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Head, Neck & Brain Injuries | Lesson 2 | Part B

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EMT NCCP 2020 Recertification Course | ECFS | 27-Jun-2020 thru 18-Jul-2020

EMT NCCP 2020 Recertification Course | ECFS | 27-Jun-2020 thru 18-Jul-2020

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Welcome back.  Let’s get started on Part B of this lesson on Head Neck and Brain Injuries. We’ll begin by discussing Intracranial Pressure, move on to concussions, and finish with wounds to the neck.

To understand intracranial pressure (ICP), think of the skull as a rigid box. After brain injury, the skull may become overfilled with swollen brain tissue, blood, or CSF. The skull will not stretch like skin to deal with these changes. The skull may become too full and increase the pressure on the brain tissue. This is called increased intracranial pressure.

Increased ICP can also mean that the brain tissue itself is swelling, either from injury or from an illness such as epilepsy. Increased ICP can be the result of a brain injury and, it can also be the cause of a brain injury.

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Signs of increased intracranial pressure may include

  • Abnormal respiratory patterns,
  • Decreased pulse rate, headache, nausea, vomiting, decreased alertness, bradycardia, sluggish or nonreactive pupils, decerebrate posturing, and increased or widened blood pressure, and
  • Cushing reflex: the symptom triad of increased systolic blood pressure, decreased pulse rate, and irregular respirations.

These signs could indicate other serious conditions besides increased ICP, such as a stroke, a brain tumor, or a recent head injury.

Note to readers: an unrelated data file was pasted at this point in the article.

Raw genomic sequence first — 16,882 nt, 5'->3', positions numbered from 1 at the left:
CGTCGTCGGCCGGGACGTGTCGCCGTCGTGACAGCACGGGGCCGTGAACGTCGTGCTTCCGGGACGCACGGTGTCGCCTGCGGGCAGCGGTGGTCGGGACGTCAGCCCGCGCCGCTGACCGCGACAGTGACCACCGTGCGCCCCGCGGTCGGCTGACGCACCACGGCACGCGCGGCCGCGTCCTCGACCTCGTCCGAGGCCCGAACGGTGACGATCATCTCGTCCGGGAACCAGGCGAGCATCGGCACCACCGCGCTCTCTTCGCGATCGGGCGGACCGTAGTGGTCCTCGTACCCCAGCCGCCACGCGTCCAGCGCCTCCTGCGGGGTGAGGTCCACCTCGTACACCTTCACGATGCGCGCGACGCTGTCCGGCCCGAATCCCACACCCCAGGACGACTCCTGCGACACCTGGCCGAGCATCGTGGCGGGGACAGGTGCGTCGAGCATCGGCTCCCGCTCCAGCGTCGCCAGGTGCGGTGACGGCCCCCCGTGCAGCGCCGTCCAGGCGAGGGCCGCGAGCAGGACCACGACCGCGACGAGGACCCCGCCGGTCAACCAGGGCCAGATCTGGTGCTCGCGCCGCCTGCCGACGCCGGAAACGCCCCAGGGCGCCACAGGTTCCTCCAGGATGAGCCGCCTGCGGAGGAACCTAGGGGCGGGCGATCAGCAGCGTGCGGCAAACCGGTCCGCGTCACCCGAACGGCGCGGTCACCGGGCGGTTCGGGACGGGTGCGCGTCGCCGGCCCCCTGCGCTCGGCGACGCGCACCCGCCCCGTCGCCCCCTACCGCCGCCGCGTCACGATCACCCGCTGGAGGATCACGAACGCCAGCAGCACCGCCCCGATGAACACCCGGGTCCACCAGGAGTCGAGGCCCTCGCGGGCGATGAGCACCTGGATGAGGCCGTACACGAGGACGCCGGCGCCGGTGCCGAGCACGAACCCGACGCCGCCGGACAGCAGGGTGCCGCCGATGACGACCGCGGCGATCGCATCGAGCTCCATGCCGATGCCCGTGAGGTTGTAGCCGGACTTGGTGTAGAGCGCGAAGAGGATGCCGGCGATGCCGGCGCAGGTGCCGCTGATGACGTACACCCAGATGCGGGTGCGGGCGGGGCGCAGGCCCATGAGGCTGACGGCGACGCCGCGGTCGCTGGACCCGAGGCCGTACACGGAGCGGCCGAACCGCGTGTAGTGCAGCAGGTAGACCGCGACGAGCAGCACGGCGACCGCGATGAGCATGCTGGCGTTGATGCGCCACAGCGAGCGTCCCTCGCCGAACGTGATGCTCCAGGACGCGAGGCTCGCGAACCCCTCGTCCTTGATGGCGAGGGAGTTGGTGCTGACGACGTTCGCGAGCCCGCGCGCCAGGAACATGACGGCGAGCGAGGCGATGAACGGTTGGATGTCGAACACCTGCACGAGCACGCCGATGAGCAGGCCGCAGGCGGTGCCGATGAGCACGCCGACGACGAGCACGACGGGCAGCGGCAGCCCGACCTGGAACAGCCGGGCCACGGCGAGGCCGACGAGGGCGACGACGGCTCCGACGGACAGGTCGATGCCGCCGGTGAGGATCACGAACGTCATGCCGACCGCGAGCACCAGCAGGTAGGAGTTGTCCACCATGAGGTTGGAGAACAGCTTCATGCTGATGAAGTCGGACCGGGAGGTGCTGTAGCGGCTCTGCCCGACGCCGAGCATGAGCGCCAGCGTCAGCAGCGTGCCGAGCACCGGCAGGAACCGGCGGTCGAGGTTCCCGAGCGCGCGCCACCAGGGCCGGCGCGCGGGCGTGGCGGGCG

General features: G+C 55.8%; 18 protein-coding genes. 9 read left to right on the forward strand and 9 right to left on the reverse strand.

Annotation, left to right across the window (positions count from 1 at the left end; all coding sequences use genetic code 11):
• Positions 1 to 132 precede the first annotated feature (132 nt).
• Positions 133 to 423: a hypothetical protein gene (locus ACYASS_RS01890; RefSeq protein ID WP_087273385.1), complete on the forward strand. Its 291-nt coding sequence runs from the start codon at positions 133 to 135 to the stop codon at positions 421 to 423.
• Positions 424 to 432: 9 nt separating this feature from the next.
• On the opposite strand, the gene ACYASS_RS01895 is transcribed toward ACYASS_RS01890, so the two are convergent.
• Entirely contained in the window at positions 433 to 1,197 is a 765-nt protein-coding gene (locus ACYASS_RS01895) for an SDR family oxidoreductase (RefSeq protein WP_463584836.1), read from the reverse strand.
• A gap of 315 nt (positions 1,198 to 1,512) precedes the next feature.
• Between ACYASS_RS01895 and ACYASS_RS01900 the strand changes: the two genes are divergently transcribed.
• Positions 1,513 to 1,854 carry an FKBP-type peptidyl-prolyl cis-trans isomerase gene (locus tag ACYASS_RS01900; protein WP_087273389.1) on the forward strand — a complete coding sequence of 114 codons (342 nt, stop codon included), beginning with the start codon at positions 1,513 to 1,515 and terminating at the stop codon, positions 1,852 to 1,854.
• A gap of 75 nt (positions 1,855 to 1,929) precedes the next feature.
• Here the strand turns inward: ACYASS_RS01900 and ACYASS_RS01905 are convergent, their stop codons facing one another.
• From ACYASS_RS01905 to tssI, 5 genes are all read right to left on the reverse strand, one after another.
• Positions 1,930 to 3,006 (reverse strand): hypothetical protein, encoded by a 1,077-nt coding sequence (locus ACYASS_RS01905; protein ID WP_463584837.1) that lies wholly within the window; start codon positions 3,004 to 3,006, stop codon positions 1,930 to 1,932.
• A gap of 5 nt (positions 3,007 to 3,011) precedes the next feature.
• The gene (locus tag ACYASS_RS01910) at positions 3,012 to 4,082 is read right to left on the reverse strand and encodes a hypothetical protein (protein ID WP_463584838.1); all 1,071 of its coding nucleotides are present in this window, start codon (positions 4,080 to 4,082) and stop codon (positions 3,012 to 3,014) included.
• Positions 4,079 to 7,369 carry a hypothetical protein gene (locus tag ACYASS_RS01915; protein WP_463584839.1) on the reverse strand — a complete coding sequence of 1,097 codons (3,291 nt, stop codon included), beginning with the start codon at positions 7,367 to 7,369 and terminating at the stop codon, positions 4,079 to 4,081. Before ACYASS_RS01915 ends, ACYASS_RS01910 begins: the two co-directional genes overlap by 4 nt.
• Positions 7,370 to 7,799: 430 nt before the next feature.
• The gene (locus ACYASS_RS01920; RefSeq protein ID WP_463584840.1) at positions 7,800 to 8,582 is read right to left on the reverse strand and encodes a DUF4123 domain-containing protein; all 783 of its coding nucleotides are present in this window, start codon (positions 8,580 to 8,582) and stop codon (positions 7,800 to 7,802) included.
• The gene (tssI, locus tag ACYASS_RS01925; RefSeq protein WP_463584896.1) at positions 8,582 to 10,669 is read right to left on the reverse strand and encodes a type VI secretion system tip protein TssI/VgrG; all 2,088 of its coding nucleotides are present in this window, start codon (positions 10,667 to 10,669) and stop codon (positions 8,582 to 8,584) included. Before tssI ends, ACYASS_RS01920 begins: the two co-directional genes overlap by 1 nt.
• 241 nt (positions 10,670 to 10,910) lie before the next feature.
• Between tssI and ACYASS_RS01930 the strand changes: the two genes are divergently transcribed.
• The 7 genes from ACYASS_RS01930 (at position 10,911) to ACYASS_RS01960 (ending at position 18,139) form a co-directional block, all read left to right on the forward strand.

Increased ICP in infants can be the result of injury, such as falling off a bed, or it can be a sign of child abuse known as shaken baby syndrome, a condition in which a small child has been roughly handled to the point of brain injury.  Symptoms are similar to adults, but Increased ICP can also cause the fontanel, the soft spot on the top of a baby’s head, to bulge outward.

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Intracranial hemorrhage (ICH) refers to acute bleeding inside the skull or brain.

Bleeding can occur between the skull and dura mater, beneath the dura mater but outside the brain, or within the tissue of the brain itself.

There are four types of ICH:

  • epidural hematoma
  • subdural hematoma
  • subarachnoid hemorrhage, and
  • intracerebral hemorrhage.

Most ICHs are due to a head injury.  Factors that increase ICH risk include:

  • a family history of ICH
  • heavy alcohol use
  • hypertension
  • cigarette smoking
  • the use of certain drugs, and
  • extreme physical exertion.

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An epidural hematoma (EDH) occurs when blood accumulates between the skull and the dura mater, the thick membrane covering the brain.

  • They typically occur when a skull fracture tears an underlying blood vessel; often as a result of a blow to the head that produces a linear fracture of the thin temporal bone
  • EDHs are about half as common as subdural hematomas and usually occur in young adults.
  • They occur four times as often among males compared with females and rarely before age 2 or after age 60.

Classic symptoms of EDH involve brief loss of consciousness followed by a period of awareness that may last several hours before brain function deteriorates, sometimes leaving the patient in a coma.

If untreated, the condition can cause increased blood pressure, difficulty breathing, damage to the brain function and even death.

Other symptoms include headache, vomiting and seizure.

 

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